[Re-posted from yesterday.]

The White House position:

Senior White House adviser David Axelrod told reporters earlier this week that he and President Obama agree. A nominee's sexuality "has no place in this process," he said. "It wasn't an avenue of inquiry on our part and it shouldn't be on anybody else's' part."

The president's initial statement, describing why he picked Kagan:

Elena has also spoken movingly about how her mother had grown up at a time when women had few opportunities to pursue their ambitions and took great joy in watching her daughter do so. Neither she, nor Elena’s father, lived to see this day.  But I think her mother would relish this moment.  I think she would relish -- as I do -- the prospect of three women taking their seat on the nation’s highest Court for the first time in history.  A Court that would be more inclusive, more representative, more reflective of us as a people than ever before.

Let's move this debate off Kagan entirely. That issue remains closed here. She's straight.

But, as a general principle, if taking account of gender is part of creating a Court "more inclusive, more representative and more reflective of Americans as a people than ever before" then why does sexual orientation "have no place" in the process of selection?

I should clarify my own view. I do not favor the use of racial/gender/sexual orientation/religion identity as an official criterion for picking a Justice (it cannot but be a human factor in assessing people's lives and characters and experiences, but that's different). I think the criteria should be judicial competence and excellence and a person who reflects the sitting president's judgment about what kind of Justice he or she prefers. But if gender is an active and legitimate category to consider, why is sexual orientation out of bounds of even inquiry?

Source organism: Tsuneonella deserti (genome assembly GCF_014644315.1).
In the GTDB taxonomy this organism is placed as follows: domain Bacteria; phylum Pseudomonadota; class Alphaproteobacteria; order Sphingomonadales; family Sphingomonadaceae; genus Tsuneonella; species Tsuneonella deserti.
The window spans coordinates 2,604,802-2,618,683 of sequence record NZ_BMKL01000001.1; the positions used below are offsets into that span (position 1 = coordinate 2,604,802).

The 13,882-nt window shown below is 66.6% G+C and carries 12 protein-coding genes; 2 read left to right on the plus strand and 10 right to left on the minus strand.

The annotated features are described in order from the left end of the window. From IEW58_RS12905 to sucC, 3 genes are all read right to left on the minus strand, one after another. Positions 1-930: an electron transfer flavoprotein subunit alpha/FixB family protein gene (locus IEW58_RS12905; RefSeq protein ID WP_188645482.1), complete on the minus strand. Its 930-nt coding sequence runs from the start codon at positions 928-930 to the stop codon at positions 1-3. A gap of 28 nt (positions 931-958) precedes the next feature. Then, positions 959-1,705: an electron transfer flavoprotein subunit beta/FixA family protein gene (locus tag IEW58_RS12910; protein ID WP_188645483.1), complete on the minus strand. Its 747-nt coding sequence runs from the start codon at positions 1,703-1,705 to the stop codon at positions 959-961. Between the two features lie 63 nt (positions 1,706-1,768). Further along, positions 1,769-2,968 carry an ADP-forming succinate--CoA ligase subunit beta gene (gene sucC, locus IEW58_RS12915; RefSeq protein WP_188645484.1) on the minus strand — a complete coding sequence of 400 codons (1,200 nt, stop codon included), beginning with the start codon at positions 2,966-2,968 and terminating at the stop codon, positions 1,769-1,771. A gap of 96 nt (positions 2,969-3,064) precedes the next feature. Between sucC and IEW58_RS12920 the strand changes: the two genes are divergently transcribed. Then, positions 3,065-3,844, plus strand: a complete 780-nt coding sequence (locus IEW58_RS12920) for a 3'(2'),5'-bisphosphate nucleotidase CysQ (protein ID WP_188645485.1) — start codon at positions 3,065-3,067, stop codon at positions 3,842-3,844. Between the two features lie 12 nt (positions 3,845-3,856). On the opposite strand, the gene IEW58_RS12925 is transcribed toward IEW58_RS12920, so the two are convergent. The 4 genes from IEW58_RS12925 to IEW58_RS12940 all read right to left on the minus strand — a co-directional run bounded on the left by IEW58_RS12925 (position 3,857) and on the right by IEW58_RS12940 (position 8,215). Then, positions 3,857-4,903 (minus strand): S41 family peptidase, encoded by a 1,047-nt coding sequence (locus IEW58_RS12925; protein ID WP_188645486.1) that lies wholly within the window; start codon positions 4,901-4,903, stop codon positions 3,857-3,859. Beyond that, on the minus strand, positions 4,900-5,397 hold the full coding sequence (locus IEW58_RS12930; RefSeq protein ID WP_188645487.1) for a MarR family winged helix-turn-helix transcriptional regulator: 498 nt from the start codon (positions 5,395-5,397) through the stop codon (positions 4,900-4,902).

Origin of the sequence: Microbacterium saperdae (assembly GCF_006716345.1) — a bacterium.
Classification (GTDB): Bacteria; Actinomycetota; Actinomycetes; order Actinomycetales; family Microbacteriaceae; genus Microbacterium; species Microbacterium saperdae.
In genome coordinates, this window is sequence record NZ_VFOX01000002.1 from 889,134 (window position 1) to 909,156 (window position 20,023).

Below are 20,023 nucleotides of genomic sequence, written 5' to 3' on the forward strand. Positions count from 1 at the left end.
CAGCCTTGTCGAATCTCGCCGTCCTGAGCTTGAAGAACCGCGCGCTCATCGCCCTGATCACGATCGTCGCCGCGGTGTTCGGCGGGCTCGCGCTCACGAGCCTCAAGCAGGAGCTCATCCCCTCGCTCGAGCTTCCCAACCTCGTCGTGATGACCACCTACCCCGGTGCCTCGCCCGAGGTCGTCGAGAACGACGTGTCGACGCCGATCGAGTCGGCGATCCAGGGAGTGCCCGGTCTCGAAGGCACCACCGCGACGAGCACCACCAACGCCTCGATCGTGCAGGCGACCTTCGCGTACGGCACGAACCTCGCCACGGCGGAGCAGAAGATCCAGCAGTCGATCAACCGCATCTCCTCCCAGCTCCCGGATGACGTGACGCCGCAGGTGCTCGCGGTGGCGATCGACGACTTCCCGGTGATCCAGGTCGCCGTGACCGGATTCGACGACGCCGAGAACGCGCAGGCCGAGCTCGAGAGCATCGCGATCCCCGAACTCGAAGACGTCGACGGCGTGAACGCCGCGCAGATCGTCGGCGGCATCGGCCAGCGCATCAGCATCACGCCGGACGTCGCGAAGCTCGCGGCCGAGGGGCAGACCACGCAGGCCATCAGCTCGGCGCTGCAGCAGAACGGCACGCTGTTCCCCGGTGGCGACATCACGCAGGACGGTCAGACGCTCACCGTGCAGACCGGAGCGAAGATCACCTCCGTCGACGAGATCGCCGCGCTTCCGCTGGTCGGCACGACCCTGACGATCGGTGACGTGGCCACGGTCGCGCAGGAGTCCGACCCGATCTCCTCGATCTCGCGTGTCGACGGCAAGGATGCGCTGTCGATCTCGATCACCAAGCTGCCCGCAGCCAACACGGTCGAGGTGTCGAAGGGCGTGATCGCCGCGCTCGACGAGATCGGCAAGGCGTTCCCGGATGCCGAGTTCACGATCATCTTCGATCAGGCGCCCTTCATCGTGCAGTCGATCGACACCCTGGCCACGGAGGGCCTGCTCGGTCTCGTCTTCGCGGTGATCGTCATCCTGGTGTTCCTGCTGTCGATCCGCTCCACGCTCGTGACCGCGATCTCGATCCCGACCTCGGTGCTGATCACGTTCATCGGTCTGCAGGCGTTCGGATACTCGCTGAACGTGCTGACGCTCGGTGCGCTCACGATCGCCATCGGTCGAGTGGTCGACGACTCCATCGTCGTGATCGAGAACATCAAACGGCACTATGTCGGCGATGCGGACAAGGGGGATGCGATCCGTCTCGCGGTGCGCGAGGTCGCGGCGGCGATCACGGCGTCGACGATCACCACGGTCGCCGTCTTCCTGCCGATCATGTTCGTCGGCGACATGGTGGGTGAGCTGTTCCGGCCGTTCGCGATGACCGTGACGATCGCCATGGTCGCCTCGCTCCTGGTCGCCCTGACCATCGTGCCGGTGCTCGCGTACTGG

Or let me put it this way. I find Axelrod's casual bracketing of sexual orientation as somehow different - and lesser - than gender to be offensive. I don't think it was meant to be, and I think it was said out of a legitimate concern to be fair to people's privacy. But if identity matters in selecting a Justice, and if that identity is obviously a way in which nominees really do understand the impact of the law (and discrimination) on ordinary lives, and if all this has been explicitly stated by the president as integral to his vision of the Supreme Court, then why is sexual orientation off the list?

Of all minority identities in this country, gay people are currently dead center in a formative period of jurisprudence. Having a member of the court right there as a gay person would do a huge amount to shift the court's understanding and conversation about these topics. There have been women before, and Jewish Americans before, but we have never had an openly gay Justice before. This has to matter if we are to believe the president's own words on the criteria for his selection. It's offensive, in my view, to insist it doesn't. I know this comes from a well-meaning place. And it may well be that the diffidence with respect to this issue is a function of Kagan and Obama not wanting to seem to treat the issue as some kind of "charge" or negative. But we live in the world we live in. And they really should have known this. At this level of public scrutiny, the goal must be total candor and transparency from the get-go. There cannot be anything like code or winks or nods.

Total transparency matters, even if it does make the lives of public officials more difficult. It matters particularly now because in the current populist climate the last thing anyone should want is a nominee whose successful confirmation could subsequently be described as a function of some kind of deception.

In the paranoid mindset of the populist far right, it's enough for a nominee to be appointed as a blank slate within a coterie of Ivy League cultural elitists. But to seem to "sneak" a gay Justice on the court without being totally transparent about it would pour gasoline on this populist culture war fire. This does not apply to Kagan. But it could apply in future and we should try and figure out what lessons to learn from his confused kerfuffle. One of them is simply candor.

And less fear, please.

(Photo: Mark Wilson/Getty.)

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